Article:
Are you excited for the summer season? School is out. The temperatures are heating up. The memory of winter freezes is but a distant memory. It is no wonder why summer brings people out on the road. Everyone is gearing up for family road trips, backyard barbecues, and catching up with family and friends near and far. Before you hit the open road this summer, be mindful of the unique driving hazards that can come with this time of year. Proceed with caution and stay safe out there!
Be Cautious of These Summer Driving Hazards
The hallmarks of summer weather also compose some of the season’s primary driving hazards. Warmer temperatures, for instance, mean an increased risk for tire blowouts and overheated engines. The hotter weather causes the air in tires to expand which, in turn, means a risk for tire blowouts. To help avoid this, frequently check your tire pressure, and always carry a spare tire in your car. Avoid potholes and replace tires that have excessive wear. To help prevent your engine from overheating, which can lead to a breakdown or even cause a fire, check your engine coolant level as well as the condition of your hoses and belts. Should your engine begin overheating, pull over right away and call for assistance. Before restarting your car, wait for the engine to completely cool off, which takes about 30 minutes.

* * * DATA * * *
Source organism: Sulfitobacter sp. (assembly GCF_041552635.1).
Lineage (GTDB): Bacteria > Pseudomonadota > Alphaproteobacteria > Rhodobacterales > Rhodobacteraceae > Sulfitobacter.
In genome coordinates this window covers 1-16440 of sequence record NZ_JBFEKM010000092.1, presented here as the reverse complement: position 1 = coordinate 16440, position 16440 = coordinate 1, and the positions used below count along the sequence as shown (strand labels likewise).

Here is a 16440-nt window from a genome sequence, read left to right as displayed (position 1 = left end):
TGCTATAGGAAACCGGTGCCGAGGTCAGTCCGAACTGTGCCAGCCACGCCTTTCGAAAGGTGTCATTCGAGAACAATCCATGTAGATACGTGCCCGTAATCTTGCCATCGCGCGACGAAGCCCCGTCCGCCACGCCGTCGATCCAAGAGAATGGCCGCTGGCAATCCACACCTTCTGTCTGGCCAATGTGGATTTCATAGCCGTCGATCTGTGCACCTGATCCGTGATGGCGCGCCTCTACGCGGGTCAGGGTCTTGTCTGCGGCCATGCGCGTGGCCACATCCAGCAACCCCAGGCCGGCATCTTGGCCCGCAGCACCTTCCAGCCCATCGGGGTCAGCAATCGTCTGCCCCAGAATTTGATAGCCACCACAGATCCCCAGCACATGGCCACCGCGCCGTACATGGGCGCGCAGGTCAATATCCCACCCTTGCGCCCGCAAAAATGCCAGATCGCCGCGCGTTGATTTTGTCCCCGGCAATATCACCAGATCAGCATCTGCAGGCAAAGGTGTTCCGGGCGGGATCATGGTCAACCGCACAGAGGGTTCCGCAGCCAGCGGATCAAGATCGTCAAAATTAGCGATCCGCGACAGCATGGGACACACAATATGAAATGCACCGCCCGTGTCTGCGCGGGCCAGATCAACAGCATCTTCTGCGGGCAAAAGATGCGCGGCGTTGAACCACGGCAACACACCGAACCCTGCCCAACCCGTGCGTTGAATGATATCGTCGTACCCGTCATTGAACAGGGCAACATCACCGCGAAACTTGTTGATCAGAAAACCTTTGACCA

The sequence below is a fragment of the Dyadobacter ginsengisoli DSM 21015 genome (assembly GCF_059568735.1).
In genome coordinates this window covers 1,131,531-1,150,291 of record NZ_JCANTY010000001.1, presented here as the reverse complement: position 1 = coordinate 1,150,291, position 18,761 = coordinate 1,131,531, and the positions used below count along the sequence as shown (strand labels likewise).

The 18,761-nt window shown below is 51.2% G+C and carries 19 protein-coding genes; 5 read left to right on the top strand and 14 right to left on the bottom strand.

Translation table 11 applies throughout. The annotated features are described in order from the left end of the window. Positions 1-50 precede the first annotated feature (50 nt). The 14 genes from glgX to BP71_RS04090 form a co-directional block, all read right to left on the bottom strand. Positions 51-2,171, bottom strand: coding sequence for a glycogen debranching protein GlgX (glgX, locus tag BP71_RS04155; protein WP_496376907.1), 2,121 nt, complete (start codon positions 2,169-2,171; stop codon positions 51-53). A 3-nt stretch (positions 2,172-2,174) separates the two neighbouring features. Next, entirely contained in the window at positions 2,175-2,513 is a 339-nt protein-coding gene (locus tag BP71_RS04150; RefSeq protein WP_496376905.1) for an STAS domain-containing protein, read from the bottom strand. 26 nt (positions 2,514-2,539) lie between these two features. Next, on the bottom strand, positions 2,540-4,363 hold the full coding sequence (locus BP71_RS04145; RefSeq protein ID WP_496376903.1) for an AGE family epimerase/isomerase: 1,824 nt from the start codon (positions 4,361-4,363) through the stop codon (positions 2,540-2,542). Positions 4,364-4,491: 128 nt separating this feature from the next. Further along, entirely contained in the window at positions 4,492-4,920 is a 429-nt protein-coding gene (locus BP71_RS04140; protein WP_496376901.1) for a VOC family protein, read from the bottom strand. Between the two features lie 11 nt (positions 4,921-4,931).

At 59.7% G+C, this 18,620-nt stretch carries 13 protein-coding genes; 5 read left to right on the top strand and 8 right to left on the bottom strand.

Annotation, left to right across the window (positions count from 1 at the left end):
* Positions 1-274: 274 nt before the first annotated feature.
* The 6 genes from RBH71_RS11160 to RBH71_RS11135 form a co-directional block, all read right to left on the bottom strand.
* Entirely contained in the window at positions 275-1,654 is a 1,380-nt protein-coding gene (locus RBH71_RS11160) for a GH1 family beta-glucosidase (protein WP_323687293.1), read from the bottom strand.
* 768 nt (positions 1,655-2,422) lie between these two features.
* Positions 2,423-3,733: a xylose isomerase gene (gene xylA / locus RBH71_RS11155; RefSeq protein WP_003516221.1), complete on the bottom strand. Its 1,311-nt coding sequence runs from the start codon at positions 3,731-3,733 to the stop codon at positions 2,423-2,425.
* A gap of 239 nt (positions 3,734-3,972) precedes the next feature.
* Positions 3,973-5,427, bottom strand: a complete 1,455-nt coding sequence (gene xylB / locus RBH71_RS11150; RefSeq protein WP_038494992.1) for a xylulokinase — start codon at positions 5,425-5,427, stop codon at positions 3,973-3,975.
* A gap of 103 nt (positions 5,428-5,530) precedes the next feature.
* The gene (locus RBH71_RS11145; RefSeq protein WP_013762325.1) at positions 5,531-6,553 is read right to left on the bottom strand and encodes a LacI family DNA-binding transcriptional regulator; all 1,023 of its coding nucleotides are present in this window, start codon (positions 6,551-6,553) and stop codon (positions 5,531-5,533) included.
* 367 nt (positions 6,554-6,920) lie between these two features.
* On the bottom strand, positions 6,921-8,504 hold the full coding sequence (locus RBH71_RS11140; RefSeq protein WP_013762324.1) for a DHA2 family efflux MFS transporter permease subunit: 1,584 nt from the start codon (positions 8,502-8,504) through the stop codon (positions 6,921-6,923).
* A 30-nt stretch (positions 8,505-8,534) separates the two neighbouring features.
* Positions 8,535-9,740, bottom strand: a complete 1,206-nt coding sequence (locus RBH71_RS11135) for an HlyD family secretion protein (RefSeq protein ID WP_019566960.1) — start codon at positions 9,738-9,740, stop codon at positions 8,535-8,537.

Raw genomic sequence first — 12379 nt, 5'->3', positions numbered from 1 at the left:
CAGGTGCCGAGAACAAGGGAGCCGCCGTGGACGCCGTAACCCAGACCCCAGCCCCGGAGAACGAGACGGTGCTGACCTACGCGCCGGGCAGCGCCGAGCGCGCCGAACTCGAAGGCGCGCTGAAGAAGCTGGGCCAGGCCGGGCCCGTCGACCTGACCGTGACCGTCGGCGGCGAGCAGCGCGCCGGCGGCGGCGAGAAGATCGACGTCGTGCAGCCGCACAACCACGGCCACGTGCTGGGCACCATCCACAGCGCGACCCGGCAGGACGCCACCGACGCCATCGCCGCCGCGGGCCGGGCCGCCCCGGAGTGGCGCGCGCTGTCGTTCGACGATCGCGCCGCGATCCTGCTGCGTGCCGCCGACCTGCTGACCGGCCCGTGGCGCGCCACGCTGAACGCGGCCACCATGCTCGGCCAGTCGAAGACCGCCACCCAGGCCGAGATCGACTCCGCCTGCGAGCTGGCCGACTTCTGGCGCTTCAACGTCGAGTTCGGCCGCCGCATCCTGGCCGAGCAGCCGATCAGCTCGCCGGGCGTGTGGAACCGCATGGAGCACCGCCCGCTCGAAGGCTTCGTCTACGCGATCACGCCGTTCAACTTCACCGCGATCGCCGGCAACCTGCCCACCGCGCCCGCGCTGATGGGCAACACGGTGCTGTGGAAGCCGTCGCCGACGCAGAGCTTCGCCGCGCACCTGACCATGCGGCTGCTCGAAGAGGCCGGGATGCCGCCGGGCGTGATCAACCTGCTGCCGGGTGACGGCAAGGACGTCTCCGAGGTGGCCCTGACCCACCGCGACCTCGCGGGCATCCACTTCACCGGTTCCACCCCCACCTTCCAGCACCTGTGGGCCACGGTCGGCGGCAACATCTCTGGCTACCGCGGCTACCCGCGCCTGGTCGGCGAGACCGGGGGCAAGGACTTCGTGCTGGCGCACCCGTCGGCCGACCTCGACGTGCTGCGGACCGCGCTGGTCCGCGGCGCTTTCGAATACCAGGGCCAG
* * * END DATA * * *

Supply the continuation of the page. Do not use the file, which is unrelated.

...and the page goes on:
Warmer weather isn’t the only thing the summer season brings. It also brings rainy days and flooding. The rain can present hazards to drivers on a number of levels. First, the rain can impair visibility conditions. Second, rain creates slick roads that can lead to loss of traction, vehicle control, and ability to break in a timely manner. Additionally, many drivers get skittish in inclement weather like rain and this can lead to erratic and nervous driving behavior. While it is often best to avoid driving in inclement weather, sometimes it cannot be avoided. If you are on the road in summer rains, give more room between yourself and other vehicles and reduce your speed.
Summer also means an increased number of bicyclists, motorcycles, and pedestrians. All of which lack the basic structure and protection afforded by vehicles and all of which can be difficult to see and get lost in blind spots. If you are a driver, always double-check your blind spots. Give motorcycles a safe distance on the road. Be patient and vigilant. You could just save a life by doing so.
Teen drivers are another summer driving hazard. After all, school is out. These inexperienced drivers have the combined freedom of summer and being able to drive and they are likely to be taking advantage of it at every opportunity. This is where defensive driving becomes particularly important. While you may not be able to make teen drivers drive safer, you can be a defensive driver and try to anticipate any unsafe moves other drivers may make. Give plenty of distance, avoid aggressive maneuvers, and be mindful of the speed limit.